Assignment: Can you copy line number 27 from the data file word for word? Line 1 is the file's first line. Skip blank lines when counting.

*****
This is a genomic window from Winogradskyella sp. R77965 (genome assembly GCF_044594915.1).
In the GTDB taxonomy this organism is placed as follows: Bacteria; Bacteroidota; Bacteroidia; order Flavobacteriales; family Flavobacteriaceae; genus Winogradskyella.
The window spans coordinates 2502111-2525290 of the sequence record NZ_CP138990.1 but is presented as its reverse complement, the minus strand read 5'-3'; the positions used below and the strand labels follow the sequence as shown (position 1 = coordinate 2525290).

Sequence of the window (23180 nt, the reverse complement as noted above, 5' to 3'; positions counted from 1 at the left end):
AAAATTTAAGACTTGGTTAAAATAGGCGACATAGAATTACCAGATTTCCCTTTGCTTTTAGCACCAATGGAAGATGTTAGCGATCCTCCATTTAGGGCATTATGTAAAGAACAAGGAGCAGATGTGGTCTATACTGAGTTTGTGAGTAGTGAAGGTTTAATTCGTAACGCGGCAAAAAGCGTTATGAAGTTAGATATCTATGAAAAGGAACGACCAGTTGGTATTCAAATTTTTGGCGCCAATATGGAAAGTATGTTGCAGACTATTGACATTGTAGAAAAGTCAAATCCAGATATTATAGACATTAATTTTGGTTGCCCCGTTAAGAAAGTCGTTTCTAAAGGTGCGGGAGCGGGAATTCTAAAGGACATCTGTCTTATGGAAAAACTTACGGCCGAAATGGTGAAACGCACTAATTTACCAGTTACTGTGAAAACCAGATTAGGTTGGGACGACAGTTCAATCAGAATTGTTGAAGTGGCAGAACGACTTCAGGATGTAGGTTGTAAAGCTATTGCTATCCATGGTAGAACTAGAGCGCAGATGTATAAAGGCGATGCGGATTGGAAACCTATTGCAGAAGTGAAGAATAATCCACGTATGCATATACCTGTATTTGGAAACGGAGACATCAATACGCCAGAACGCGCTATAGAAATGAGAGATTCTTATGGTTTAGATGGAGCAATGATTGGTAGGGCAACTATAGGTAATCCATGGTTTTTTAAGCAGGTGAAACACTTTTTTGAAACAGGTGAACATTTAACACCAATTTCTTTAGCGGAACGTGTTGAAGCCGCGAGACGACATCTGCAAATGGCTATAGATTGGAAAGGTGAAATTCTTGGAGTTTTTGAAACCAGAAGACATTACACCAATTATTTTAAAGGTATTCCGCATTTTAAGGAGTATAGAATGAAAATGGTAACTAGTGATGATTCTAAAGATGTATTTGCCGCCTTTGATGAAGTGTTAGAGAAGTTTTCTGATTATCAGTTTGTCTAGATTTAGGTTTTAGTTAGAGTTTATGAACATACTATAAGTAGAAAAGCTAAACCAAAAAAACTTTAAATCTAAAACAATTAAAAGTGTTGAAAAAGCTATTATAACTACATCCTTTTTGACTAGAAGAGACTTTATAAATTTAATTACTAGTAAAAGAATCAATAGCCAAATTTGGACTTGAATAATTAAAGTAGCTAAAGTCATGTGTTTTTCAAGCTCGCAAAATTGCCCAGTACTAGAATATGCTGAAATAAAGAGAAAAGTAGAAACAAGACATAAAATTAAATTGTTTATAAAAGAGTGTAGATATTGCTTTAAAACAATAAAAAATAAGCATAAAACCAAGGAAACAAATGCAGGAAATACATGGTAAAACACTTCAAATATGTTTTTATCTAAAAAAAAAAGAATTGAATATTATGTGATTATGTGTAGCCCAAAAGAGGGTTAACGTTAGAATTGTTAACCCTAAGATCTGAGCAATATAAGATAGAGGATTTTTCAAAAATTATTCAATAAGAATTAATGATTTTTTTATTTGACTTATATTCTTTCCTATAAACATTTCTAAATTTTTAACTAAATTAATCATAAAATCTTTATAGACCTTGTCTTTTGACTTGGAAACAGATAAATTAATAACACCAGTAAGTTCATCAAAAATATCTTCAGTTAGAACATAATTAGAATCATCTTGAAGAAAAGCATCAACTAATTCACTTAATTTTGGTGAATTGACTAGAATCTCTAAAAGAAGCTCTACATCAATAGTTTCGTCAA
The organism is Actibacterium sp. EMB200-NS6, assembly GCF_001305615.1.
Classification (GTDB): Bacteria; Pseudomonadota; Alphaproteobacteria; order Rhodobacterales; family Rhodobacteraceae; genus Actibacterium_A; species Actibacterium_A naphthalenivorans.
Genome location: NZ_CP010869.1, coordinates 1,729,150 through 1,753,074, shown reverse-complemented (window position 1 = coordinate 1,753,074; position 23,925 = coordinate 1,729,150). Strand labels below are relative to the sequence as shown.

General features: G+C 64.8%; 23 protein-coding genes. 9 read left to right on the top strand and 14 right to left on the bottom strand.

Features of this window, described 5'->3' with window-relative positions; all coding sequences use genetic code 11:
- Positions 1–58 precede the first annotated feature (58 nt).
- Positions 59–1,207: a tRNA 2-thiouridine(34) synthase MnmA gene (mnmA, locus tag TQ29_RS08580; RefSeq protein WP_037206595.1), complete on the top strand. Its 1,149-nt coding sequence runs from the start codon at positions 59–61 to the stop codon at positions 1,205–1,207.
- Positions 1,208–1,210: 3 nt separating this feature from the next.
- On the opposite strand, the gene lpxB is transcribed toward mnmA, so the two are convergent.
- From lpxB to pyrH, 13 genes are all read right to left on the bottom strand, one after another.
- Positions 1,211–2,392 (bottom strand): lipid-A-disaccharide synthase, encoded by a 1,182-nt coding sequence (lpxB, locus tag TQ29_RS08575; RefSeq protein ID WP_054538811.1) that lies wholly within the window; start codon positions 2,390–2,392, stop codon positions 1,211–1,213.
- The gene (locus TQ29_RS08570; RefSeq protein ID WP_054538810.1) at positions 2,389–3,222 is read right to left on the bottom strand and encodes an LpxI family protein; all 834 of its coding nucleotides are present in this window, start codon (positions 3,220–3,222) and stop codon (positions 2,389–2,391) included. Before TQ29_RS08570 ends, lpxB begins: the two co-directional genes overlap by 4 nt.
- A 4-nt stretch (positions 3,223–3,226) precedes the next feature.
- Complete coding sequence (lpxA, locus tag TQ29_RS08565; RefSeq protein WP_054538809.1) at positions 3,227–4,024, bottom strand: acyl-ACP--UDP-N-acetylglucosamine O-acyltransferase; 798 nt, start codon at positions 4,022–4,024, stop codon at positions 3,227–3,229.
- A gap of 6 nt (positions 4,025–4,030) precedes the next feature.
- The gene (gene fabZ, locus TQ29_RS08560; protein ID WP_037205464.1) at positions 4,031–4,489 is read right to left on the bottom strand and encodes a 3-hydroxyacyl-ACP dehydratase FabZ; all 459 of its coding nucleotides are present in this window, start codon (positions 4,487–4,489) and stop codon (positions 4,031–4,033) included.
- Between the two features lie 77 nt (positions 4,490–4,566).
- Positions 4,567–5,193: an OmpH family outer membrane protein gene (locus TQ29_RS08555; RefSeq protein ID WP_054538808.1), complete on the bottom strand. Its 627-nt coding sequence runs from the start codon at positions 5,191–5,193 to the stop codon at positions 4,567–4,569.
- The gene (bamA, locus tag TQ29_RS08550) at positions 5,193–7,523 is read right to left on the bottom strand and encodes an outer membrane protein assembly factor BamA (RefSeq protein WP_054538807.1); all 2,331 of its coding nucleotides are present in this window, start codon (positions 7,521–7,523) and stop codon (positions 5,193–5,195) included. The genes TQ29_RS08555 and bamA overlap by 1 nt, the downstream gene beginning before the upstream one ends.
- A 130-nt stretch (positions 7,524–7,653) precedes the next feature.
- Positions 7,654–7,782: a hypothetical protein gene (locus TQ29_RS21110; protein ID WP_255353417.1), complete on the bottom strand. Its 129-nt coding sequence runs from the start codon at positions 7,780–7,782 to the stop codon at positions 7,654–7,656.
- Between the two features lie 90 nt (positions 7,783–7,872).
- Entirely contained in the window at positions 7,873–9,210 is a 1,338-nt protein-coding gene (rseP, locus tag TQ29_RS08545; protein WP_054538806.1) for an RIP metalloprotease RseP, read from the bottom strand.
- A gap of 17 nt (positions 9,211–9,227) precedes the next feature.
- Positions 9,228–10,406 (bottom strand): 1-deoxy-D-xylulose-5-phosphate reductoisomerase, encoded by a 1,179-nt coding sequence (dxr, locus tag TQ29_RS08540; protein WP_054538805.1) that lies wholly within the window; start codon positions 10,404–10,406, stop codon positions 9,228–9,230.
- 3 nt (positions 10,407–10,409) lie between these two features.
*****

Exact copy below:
- Between the two features lie 90 nt (positions 7,783–7,872).